Genocide: Conceptual and Historical Dimensions

Genocide: Conceptual and Historical Dimensions

Genocide: Conceptual and Historical Dimensions

Genocide: Conceptual and Historical Dimensions

Synopsis

The term genocide has been used to describe a wide range of events and polities, from the "final solution of the Jewish question" in Nazi Germany to Western efforts to establish birth control and abortion programs in Third World nations. It is these dimensions of genocide that the authors to this volume explore, in the context both of their historical roots and of the implications for current and future international action. "Thoughtful and well-researched."--

Excerpt

This volume is the result of written papers, informal presentations, and a most lively series of exchanges at a one-day conference entitled Genocide: The Theory -- the Reality, which was held on 16 February 1991 at Yale Law School under the auspices of the Orville H. Schell Center for International Human Rights. The purpose was to bring together both scholars who have examined the conceptual dimensions of genocide and case studies specialists in order to analyze (1) the relevance of various definitions of genocide in law and social theory for the interpretation of a wide range of situations often generically labeled as genocide; (2) the evaluative criteria used in classifying different types of mass killings as genocide; (3) the implications of the conceptual misuse to which the term genocide is prone; and (4) the extent to which specific case studies can credibly highlight the strengths and weaknesses of the aforementioned definitions.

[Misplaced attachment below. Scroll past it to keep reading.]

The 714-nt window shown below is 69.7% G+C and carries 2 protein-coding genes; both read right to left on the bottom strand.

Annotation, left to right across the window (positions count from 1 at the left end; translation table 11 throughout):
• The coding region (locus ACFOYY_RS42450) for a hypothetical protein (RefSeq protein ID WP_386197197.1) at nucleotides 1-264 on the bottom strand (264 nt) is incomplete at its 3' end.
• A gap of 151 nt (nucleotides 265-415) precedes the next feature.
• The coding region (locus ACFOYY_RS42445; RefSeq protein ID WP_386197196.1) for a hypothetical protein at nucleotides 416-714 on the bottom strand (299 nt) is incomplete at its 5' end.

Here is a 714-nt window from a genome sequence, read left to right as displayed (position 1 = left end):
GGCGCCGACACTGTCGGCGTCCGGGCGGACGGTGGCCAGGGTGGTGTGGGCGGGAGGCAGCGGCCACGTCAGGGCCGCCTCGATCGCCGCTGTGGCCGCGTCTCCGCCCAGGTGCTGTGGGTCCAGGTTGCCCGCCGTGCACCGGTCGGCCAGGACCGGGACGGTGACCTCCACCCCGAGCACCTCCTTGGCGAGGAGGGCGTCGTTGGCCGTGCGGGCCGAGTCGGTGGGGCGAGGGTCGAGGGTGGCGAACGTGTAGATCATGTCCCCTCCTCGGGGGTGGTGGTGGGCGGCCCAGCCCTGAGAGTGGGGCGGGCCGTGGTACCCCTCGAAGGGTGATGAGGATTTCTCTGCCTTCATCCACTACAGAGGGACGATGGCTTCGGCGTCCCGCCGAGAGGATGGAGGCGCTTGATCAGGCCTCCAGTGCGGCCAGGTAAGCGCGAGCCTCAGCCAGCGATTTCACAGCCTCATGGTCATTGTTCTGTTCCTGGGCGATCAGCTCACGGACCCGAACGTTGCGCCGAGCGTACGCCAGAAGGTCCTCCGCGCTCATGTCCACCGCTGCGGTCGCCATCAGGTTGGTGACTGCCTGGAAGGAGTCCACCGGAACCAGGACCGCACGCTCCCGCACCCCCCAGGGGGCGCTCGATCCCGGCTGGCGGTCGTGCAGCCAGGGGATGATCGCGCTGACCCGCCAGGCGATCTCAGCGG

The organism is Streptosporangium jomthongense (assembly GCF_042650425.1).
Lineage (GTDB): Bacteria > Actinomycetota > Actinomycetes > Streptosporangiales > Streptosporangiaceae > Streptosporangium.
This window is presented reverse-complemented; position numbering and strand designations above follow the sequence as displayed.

This book is divided into two parts. In the first part, contributors debate the conceptual dimensions of genocide and the implications of varying definitions. In the second part, contributors focus on the relevance of the main theoretical insights to the analysis and evaluation of their respective case studies, which center on the Armenians in the Ottoman Empire and beyond, the Kurds in Turkey and Iraq, the East Timorese after the Indonesian invasion, and the Cambodians under the Khmer Rouge.

This book could not have come into being without the assistance of a number of people. In particular, I would like to thank Drew S. Days, former director of the Schell Center and current U.S. Solicitor General, for his encouragement and support throughout this project, and Bert Lockwood of the University of Cincinnati College of Law, the Series Editor of the Pennsylvania Studies in Human Rights, for his strong interest in the project and his indispensable advice. The success of our conference owed much to the invaluable help we received from our administrative assistants Joan Paquette-Sass and Louise Koch. A

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